Enterprise clients can choose to purchase worker classification services through Upwork. In these cases you’ll see the contract’s client name contains “Upwork Talent Group” and you’ll be asked to complete a series of required tasks before accepting the contract.
If the contract’s client name does not contain “Upwork Talent Group,” please read these FAQs instead.
You’ll see a list of required tasks on the offer page. The information you provide with these tasks is needed to confirm whether you qualify as an independent contractor for the particular engagement. Tasks can include accepting customized agreements or completing background checks. These tasks are outlined on the offer page and can differ by Upwork Enterprise client and by project engagement.
Companies must determine whether a worker is an independent contractor or an employee in order to comply with tax and other legal requirements.
Once you’ve completed these tasks, you’re added to that Upwork Enterprise client’s Talent Cloud® network. This means you’ll be visible to all hiring managers at the company, and can be more easily selected by them.
Clients can choose to purchase worker classification services through Upwork to ensure that independent contractors are working with them in a way that complies with applicable legal requirements. In these cases, your contract will be with UTG, a company affiliated with Upwork, instead of directly with the client.
If you see that your contract contains the name “UTG”, you will still work directly with the client, but administrative details of your engagement will be handled by UTG.
UTG must determine whether you qualify as an independent contractor (also known as worker classification). To make this determination, the Upwork compliance team reviews details regarding the project and your freelance business. Upwork may ask you to submit additional information to confirm that you’re self-employed or otherwise running your own business—especially if you’re new to using Upwork or located in a country or state with more stringent legal standards.
According to our User Agreement, the Upwork website is offered for business purposes only, and all users must have their own business unless they use Upwork solely as an employee working for a registered Agency. A freelancer can be considered a business as a self-employed individual (a sole proprietor) or as a business entity. More information.
Part of determining whether you qualify as an independent contractor is to show that you have a business. If you’ve already worked with or marketed your services to many different clients on Upwork, we may have enough information that shows that you’re running an independent business. If not, you’ll be required to provide documentation and/or answer a questionnaire about your business’ overall activities—both on and off the Upwork platform.
Below is a list of qualifying documents that can show business status. You can black out any information you consider to be private. Upwork will follow up if more information is needed.
If requested, you’ll need to provide any two of these documents:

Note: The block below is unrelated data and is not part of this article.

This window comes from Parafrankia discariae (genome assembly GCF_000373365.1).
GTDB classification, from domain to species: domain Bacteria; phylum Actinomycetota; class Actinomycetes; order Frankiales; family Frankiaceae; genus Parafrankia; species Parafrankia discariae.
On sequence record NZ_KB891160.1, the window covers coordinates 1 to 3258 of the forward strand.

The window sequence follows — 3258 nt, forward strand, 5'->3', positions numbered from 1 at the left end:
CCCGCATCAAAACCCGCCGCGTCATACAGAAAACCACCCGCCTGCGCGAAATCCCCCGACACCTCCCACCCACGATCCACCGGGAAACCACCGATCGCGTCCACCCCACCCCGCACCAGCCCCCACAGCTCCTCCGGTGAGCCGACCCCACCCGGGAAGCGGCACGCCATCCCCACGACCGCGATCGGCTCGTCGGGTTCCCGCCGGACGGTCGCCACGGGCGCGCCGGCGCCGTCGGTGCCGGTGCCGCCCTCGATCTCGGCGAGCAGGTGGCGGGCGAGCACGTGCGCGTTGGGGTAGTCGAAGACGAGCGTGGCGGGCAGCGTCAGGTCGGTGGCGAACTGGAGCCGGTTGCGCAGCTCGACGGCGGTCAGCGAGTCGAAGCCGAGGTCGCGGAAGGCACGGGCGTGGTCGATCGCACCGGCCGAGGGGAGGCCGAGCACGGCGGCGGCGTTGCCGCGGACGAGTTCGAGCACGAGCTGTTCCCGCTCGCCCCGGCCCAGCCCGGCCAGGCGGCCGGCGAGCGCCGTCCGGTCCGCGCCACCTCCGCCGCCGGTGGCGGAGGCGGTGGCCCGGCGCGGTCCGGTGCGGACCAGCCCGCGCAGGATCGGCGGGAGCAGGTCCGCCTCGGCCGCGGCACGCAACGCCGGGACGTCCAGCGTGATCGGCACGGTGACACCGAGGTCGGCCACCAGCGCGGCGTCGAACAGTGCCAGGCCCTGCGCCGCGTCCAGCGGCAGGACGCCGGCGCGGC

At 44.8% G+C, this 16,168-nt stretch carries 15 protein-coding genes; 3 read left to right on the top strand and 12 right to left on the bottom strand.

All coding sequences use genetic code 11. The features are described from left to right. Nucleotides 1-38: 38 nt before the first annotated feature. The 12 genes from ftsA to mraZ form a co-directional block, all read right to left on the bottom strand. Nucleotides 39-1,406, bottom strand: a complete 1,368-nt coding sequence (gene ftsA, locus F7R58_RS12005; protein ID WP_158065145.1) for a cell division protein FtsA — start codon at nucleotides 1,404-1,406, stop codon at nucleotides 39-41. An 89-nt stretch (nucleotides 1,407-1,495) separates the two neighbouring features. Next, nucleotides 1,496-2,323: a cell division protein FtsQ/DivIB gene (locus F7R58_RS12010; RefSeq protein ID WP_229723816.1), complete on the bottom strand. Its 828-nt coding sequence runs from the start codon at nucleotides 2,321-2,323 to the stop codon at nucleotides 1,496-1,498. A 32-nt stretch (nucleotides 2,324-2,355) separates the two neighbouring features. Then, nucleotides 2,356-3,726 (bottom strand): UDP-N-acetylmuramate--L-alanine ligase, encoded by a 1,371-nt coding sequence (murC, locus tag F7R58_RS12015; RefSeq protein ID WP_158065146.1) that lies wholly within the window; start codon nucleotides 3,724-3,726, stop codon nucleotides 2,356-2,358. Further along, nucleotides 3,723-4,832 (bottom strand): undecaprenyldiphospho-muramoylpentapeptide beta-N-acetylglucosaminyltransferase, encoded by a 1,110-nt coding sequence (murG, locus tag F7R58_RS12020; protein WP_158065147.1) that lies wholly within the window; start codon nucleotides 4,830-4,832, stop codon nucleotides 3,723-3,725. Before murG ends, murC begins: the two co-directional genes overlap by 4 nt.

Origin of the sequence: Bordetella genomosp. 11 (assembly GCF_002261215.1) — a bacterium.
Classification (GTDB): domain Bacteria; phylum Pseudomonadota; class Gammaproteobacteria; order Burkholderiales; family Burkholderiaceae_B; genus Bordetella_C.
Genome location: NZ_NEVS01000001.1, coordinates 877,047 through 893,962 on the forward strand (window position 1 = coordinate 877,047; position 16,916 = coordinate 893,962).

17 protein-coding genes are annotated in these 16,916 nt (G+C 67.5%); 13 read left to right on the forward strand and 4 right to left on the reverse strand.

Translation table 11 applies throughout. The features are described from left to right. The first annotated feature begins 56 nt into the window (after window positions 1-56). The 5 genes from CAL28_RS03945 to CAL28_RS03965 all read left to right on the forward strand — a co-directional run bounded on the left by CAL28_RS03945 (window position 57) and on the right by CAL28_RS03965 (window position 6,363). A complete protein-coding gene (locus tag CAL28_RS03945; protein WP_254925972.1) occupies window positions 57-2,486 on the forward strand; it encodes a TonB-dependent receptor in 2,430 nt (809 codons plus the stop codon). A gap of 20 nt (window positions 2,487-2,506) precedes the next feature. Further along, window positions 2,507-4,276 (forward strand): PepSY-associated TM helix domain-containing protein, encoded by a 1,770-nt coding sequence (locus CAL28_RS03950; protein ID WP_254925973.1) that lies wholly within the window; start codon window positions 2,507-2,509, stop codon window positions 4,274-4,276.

- Business license
- Proof of status as a LLC, corporation, private limited company or other entity, such as articles of organization, certificate of incorporation, or online registration summary
- Registration with any tax, social security or other agency as an independent contractor, sole trader, private entrepreneur, or other self-employed individual
- Proof of registration of a business name (dba), such as a fictitious business name statement, registration of trade name, or certificate of assumed name
- Form or notice showing your U.S. Employer Identification Number (EIN) or international business tax number
- Business marketing materials, such as your website, business card, or advertisements
- Profile advertising services online, such as on LinkedIn, Yelp, Guru, Fiverr, PeoplePerHour, or any other marketplace
- Certificate of Insurance or other proof of liability insurance
- Proof that you have insurance for unemployment, workers’ compensation or disability
- Invoices to other clients within last 12 months
- Schedule C from U.S. Form 1040 (Report of Profit or Loss from Business) or international equivalent
- Business tax return
- Professional certification or license
- Commercial office space lease
- Coworking space membership or lease
- Proof of hiring employees or freelancers for your business
- Other document showing you’re self-employed or otherwise running your own business
I feel uncomfortable sharing some of this information. Can I black out certain items?
What if I don’t qualify as an independent contractor?
If you don’t have your own freelance business, in some instances you may be able to still work with the Upwork Enterprise client, but you will need to be employed by Upwork’s third-party staffing provider. If this is the case, a representative from the staffing provider will contact you directly with specific instructions for their onboarding process. For resources on growing your business, check out the Upwork Blog and the Business Resources page.
I’ve completed all my tasks, but I still can’t accept the agreement. What do I do?
Upwork’s compliance team must review all tasks completed by you and by the Upwork Enterprise client. After all tasks are completed, it generally takes at least 2 business days to review and confirm the project, at which time you will receive an email notification with information to accept the offer.
Who can I contact for help if I have more questions about this process?
You can email firstname.lastname@example.org if you have any questions about Upwork Enterprise onboarding tasks or classification services.